Poor wages cited for reduced demand in goods and services

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By Alois Vinga

BUSINESS experts have attributed the current decline in the demand for products and services to poor wages and other earnings by the majority.

Commenting on the situation, Confederation of Zimbabwe Industries president, Henry Ruzvidzo admitted that the impact of the nation’s wage structures is severely affecting local demand goods and services.

“While we have not carried out a survey to determine the extent of effect which salaries have had on local demand, industrialists agree that to a visible extent, demand has been affected because wages have not risen to the same levels as most prices have gone up due to inflation and interbank market dynamics,” he said.

Ruzvodzo also said that some companies were moving to reduce productivity while some are beginning to target foreign markets.

Fast, Moving Consumer Goods expert and Zimbabwe National Chamber of Commerce Mashonaland Region vice president, Archie Dongo described the mismatches as “worrying”.

“A worrying trend we are observing is that people can nolonger afford to buy the goods and as a result, demand has fallen.

“At the same time, manufacturers are not producing above capacity which indicates that if the country’s citizens still had their purchasing power, shops could have run out of the goods,” he said.

He added that the challenge has been worsened by the current electricity outages which have seen the costs of doing business increasing.

“So currently, we are running on diesel powered generators which cost approximately US$0.30 per kilowatt hour which means that the cost of doing business is increasing at a time when demand is very low,” he added.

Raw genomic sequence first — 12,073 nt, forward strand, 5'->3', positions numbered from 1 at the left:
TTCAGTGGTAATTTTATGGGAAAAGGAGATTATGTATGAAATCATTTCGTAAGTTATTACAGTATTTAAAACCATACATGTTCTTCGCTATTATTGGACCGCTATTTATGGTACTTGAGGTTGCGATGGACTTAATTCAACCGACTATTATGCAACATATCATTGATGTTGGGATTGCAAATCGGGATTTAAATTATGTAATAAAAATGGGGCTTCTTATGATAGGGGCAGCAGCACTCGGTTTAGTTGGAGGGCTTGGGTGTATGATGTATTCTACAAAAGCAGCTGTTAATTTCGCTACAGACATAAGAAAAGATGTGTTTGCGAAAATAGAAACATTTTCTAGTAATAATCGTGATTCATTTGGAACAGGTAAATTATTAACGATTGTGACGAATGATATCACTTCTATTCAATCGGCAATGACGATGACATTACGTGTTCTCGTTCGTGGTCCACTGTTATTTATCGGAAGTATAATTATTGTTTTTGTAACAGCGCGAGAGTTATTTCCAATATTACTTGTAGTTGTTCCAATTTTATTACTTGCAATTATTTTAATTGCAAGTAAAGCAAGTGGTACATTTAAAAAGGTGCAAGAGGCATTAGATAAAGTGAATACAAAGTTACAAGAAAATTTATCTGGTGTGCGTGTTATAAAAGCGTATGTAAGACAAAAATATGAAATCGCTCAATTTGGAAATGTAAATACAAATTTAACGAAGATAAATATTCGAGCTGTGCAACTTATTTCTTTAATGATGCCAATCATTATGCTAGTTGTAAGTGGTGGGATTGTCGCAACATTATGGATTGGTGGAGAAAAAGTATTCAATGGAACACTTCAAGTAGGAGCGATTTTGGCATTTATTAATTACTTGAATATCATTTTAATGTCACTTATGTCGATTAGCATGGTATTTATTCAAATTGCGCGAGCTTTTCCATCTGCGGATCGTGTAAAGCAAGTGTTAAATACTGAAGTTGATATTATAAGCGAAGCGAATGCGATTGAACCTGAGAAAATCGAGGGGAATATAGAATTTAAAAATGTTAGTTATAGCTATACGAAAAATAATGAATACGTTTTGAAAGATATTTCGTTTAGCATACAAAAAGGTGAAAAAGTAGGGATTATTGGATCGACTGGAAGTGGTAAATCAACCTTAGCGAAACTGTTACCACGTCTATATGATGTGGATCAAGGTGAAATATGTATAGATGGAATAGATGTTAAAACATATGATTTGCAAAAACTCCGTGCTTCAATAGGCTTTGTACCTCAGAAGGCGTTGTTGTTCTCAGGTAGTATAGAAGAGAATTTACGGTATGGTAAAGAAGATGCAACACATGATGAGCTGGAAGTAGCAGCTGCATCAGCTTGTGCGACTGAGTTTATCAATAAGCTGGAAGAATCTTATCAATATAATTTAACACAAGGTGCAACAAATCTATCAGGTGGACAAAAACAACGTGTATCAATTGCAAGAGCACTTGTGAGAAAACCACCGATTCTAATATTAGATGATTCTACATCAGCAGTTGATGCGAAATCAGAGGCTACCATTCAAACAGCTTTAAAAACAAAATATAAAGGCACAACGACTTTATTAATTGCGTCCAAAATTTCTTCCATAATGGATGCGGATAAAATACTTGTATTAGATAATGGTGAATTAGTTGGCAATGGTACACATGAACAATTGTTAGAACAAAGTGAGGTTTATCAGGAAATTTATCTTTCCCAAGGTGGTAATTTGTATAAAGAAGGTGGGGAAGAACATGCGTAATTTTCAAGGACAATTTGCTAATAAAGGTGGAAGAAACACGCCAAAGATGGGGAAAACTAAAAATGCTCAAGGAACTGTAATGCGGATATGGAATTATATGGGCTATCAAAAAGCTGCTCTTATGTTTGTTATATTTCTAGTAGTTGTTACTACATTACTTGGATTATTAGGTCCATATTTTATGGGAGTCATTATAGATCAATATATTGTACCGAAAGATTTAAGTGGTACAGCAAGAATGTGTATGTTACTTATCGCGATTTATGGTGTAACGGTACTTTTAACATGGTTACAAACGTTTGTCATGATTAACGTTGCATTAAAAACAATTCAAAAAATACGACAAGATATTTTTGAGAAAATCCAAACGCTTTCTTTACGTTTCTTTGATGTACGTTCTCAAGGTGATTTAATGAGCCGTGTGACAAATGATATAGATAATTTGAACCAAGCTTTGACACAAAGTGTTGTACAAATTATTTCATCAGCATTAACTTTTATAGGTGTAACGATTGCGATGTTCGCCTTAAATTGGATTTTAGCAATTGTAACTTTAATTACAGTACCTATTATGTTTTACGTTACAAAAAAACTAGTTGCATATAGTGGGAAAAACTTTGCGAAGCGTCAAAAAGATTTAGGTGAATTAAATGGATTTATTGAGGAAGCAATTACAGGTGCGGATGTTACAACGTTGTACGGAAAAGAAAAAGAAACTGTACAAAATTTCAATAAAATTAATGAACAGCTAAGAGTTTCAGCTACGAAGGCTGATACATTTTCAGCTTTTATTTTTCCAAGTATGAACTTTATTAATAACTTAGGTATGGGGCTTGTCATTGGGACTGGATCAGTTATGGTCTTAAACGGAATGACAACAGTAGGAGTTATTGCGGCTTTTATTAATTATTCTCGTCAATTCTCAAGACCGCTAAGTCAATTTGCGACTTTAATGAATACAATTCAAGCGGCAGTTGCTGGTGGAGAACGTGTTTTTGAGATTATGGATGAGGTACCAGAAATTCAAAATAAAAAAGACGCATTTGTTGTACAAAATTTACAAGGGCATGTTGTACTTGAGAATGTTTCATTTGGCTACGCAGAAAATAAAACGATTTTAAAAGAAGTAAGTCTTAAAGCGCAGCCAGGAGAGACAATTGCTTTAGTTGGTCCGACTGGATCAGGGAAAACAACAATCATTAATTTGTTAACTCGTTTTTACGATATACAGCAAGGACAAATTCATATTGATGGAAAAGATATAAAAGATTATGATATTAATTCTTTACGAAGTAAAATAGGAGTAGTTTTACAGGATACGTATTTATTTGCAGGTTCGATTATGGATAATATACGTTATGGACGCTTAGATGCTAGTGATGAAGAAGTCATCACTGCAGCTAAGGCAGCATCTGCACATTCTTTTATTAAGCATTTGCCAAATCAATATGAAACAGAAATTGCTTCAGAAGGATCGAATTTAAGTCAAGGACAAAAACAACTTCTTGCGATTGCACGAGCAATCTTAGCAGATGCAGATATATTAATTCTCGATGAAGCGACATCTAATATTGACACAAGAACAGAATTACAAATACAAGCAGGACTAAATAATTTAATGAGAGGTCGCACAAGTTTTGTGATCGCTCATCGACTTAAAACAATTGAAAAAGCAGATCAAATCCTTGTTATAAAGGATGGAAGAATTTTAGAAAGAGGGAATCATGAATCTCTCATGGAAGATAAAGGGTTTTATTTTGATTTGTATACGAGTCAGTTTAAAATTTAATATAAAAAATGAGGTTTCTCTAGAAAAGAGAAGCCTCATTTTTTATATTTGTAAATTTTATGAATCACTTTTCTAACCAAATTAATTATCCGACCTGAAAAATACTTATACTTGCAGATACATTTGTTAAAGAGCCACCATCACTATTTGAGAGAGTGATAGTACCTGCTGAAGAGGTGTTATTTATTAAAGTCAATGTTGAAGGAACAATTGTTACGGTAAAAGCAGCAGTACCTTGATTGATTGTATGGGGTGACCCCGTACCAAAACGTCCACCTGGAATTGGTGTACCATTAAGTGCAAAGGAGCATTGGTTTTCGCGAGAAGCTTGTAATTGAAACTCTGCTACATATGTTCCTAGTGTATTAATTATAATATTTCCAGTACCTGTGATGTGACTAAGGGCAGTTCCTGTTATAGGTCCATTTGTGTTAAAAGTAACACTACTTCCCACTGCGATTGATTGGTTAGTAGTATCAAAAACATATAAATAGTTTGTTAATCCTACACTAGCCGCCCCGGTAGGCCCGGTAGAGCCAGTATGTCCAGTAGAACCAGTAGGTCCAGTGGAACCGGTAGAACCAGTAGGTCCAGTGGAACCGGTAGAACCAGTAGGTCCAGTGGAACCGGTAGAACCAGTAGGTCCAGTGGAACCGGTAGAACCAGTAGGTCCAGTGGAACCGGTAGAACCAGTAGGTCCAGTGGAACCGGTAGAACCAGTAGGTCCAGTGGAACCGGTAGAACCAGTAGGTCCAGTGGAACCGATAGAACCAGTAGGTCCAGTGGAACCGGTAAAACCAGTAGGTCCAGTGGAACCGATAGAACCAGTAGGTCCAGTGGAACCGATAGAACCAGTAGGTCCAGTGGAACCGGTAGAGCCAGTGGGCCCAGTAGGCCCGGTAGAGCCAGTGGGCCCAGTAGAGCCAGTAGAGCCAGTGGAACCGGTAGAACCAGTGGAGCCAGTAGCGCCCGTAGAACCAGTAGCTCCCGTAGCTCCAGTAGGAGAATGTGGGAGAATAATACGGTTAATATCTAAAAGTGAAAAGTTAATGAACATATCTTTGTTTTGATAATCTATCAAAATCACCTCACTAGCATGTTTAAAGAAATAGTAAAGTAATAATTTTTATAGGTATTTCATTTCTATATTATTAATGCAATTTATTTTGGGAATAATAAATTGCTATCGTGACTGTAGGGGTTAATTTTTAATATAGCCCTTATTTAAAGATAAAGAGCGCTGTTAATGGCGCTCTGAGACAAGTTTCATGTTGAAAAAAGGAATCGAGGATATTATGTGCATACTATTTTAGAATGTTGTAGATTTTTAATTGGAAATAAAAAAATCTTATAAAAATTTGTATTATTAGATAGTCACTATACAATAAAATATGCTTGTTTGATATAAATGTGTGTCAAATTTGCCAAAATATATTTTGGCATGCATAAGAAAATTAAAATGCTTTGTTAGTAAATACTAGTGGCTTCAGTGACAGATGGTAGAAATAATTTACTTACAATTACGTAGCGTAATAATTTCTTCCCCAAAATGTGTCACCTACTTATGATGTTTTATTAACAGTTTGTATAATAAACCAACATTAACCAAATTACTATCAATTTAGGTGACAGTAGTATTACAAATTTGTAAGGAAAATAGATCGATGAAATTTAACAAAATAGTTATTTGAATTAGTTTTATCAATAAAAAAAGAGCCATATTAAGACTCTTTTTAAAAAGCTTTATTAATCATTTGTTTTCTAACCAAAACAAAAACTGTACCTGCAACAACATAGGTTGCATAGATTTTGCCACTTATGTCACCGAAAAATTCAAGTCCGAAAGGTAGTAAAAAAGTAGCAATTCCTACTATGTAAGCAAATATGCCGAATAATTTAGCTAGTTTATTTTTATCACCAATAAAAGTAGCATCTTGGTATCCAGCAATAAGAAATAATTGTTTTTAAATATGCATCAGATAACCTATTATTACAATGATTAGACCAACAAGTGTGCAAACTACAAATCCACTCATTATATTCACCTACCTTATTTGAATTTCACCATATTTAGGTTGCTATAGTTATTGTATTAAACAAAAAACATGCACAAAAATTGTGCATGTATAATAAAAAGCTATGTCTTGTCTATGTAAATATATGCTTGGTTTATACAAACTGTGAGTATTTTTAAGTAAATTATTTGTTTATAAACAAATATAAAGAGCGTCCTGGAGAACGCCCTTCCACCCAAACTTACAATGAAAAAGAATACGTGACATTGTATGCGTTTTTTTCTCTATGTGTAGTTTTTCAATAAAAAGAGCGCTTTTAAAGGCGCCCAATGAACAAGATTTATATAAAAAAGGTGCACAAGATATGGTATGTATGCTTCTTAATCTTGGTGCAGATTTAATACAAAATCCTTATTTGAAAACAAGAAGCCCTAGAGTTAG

Some companies have been forced to shelve specific projects due to the decline in demand.

Fidelity Life Assurance chairman, Fungai Ruwende recently announced that the firm will be leaving the residential property market.

“We have been forced out of the residential property market investments by the general economic conditions obtaining in the economy because prices have gone up but salaries being earned by people in our target markets remain stagnant. So if we develop the properties, we are not going to get buyers,” he said.

The remarks come against a background of most companies in different economic sectors have not managed to adjust salaries to match the inflation rate which currently stands at 175%.

Recently, the Reserve Bank of Zimbabwe reported that imports increased by US$88 million while exports dropped by 6 % partly owing to electricity outages which have seen load shedding schedules being maintained for 18 hours periods.

However, Employers Confederation of Zimbabwe president, Israel Murefu recently turned down the request arguing that most companies in the country are operating in a depressed environment and warned that such demands may further force businesses to close shop.